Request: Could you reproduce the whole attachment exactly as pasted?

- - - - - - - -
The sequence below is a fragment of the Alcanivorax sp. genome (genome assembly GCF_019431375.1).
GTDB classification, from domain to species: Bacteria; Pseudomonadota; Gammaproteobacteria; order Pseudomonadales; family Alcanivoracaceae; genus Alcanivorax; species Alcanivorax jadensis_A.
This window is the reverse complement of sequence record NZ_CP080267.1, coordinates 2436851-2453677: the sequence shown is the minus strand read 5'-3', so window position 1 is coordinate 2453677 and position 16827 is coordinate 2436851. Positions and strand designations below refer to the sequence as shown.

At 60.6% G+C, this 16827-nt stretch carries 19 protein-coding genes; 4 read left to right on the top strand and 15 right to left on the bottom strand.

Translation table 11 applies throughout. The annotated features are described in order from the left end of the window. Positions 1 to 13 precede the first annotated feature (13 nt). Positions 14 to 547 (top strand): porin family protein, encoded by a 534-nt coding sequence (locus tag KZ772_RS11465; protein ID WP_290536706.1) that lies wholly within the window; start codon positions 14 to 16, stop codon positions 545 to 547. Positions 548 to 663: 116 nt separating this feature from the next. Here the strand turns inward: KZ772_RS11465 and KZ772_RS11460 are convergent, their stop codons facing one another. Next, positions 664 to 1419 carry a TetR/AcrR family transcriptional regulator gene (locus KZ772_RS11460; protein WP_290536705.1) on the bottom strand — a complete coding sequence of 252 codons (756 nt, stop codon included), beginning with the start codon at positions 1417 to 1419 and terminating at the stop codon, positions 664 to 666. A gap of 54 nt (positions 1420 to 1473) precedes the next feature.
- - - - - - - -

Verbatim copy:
The sequence below is a fragment of the Alcanivorax sp. genome (genome assembly GCF_019431375.1).
GTDB classification, from domain to species: Bacteria; Pseudomonadota; Gammaproteobacteria; order Pseudomonadales; family Alcanivoracaceae; genus Alcanivorax; species Alcanivorax jadensis_A.
This window is the reverse complement of sequence record NZ_CP080267.1, coordinates 2436851-2453677: the sequence shown is the minus strand read 5'-3', so window position 1 is coordinate 2453677 and position 16827 is coordinate 2436851. Positions and strand designations below refer to the sequence as shown.

At 60.6% G+C, this 16827-nt stretch carries 19 protein-coding genes; 4 read left to right on the top strand and 15 right to left on the bottom strand.

Translation table 11 applies throughout. The annotated features are described in order from the left end of the window. Positions 1 to 13 precede the first annotated feature (13 nt). Positions 14 to 547 (top strand): porin family protein, encoded by a 534-nt coding sequence (locus tag KZ772_RS11465; protein ID WP_290536706.1) that lies wholly within the window; start codon positions 14 to 16, stop codon positions 545 to 547. Positions 548 to 663: 116 nt separating this feature from the next. Here the strand turns inward: KZ772_RS11465 and KZ772_RS11460 are convergent, their stop codons facing one another. Next, positions 664 to 1419 carry a TetR/AcrR family transcriptional regulator gene (locus KZ772_RS11460; protein WP_290536705.1) on the bottom strand — a complete coding sequence of 252 codons (756 nt, stop codon included), beginning with the start codon at positions 1417 to 1419 and terminating at the stop codon, positions 664 to 666. A gap of 54 nt (positions 1420 to 1473) precedes the next feature.